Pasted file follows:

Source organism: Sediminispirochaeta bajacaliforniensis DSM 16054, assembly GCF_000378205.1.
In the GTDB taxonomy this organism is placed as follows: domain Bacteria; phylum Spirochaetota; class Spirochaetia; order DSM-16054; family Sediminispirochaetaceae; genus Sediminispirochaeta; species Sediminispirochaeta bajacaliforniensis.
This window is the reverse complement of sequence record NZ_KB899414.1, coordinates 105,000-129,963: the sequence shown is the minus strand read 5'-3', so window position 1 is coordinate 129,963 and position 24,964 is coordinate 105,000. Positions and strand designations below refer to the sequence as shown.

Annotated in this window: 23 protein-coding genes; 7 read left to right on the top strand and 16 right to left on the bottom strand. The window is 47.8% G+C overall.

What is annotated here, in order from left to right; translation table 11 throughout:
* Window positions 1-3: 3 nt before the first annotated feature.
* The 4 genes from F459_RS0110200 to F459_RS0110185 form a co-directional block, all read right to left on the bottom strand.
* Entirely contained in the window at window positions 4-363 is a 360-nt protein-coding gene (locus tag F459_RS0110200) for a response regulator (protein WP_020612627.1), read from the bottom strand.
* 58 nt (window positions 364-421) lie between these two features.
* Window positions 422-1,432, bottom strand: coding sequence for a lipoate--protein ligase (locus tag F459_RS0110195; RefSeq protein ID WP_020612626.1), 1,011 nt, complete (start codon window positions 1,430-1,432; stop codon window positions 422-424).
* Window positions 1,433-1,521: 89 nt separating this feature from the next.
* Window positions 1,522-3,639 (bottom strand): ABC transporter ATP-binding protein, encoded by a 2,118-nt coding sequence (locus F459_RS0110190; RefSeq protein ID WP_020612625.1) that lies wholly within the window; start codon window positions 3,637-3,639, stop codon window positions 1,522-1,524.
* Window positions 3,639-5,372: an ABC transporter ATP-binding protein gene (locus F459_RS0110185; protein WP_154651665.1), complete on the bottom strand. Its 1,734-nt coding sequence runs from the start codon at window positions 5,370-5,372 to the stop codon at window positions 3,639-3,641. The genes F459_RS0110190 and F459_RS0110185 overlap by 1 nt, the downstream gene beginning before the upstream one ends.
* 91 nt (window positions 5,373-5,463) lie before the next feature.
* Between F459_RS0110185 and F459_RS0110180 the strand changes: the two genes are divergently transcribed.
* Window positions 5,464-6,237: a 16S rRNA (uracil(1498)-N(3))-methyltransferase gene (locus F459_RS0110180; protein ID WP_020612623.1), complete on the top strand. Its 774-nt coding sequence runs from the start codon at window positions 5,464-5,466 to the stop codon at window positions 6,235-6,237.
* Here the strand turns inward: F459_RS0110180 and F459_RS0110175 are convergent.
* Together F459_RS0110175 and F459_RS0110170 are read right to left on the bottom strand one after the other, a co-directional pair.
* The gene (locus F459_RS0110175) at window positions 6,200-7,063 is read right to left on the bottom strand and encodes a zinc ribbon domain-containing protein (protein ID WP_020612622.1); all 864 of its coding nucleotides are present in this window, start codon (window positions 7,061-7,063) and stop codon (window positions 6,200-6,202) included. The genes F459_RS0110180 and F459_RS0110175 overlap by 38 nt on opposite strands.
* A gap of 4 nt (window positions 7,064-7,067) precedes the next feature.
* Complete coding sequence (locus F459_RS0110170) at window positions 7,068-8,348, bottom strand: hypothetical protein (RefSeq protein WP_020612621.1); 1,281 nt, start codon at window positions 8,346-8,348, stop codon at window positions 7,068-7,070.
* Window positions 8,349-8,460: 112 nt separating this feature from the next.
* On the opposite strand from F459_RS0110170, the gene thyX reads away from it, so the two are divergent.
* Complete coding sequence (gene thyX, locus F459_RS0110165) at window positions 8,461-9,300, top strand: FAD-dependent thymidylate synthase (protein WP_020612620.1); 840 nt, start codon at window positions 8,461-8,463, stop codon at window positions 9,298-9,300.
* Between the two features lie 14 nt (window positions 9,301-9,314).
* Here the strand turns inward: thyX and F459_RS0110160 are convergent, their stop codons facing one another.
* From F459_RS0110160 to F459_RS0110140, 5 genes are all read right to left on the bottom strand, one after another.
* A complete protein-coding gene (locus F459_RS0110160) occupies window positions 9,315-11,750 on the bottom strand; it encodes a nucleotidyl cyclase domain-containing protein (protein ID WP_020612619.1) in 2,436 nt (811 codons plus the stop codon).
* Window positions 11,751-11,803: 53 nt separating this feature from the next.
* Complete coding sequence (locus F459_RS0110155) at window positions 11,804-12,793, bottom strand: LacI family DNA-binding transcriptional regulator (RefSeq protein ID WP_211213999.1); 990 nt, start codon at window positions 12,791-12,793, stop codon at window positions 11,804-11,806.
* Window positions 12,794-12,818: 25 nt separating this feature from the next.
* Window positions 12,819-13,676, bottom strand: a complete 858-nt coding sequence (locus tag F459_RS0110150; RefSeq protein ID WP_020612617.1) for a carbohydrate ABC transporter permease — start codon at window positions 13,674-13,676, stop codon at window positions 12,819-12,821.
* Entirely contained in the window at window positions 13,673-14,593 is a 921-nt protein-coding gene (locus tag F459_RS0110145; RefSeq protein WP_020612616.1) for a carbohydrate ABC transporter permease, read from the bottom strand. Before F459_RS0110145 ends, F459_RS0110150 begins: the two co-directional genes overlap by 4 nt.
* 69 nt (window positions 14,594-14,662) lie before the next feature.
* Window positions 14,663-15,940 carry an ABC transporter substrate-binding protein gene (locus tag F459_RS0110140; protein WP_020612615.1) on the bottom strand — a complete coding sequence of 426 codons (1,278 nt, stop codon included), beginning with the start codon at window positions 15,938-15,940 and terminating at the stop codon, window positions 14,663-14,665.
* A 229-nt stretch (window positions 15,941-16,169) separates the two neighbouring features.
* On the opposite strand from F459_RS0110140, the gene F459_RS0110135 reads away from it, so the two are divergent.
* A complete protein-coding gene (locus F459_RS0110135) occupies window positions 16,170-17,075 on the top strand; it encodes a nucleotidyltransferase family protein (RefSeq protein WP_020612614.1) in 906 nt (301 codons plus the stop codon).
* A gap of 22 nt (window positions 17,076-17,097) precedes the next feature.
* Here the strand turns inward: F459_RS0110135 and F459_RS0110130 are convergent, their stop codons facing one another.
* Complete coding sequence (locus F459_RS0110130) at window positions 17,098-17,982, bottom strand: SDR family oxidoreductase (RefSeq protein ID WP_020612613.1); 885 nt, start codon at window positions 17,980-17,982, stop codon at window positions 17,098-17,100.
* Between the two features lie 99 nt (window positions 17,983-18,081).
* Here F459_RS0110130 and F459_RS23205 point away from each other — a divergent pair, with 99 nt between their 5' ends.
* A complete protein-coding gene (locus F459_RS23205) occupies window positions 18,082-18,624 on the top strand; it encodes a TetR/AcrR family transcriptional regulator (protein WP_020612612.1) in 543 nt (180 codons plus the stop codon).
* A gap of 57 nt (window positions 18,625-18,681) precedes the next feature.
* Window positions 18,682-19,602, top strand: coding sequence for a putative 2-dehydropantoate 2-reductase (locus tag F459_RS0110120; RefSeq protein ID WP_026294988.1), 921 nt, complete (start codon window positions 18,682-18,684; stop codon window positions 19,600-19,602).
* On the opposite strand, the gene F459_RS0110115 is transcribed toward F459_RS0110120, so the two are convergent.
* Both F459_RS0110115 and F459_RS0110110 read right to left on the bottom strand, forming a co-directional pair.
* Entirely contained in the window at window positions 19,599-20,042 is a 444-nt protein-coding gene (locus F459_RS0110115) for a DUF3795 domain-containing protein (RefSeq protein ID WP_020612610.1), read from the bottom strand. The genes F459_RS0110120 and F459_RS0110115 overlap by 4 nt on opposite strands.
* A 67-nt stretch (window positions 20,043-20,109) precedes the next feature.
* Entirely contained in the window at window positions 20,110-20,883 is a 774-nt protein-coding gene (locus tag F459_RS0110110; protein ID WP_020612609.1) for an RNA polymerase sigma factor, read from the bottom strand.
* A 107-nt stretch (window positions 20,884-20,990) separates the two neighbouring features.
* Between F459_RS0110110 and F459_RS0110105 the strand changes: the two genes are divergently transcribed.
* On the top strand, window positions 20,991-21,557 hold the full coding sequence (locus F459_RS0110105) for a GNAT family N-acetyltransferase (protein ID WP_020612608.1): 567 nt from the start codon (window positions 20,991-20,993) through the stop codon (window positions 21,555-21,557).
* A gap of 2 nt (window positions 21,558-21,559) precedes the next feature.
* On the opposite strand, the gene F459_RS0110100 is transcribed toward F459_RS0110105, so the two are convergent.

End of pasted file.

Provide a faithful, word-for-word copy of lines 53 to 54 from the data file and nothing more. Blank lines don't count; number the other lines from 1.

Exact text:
* Between F459_RS0110110 and F459_RS0110105 the strand changes: the two genes are divergently transcribed.
* On the top strand, window positions 20,991-21,557 hold the full coding sequence (locus F459_RS0110105) for a GNAT family N-acetyltransferase (protein ID WP_020612608.1): 567 nt from the start codon (window positions 20,991-20,993) through the stop codon (window positions 21,555-21,557).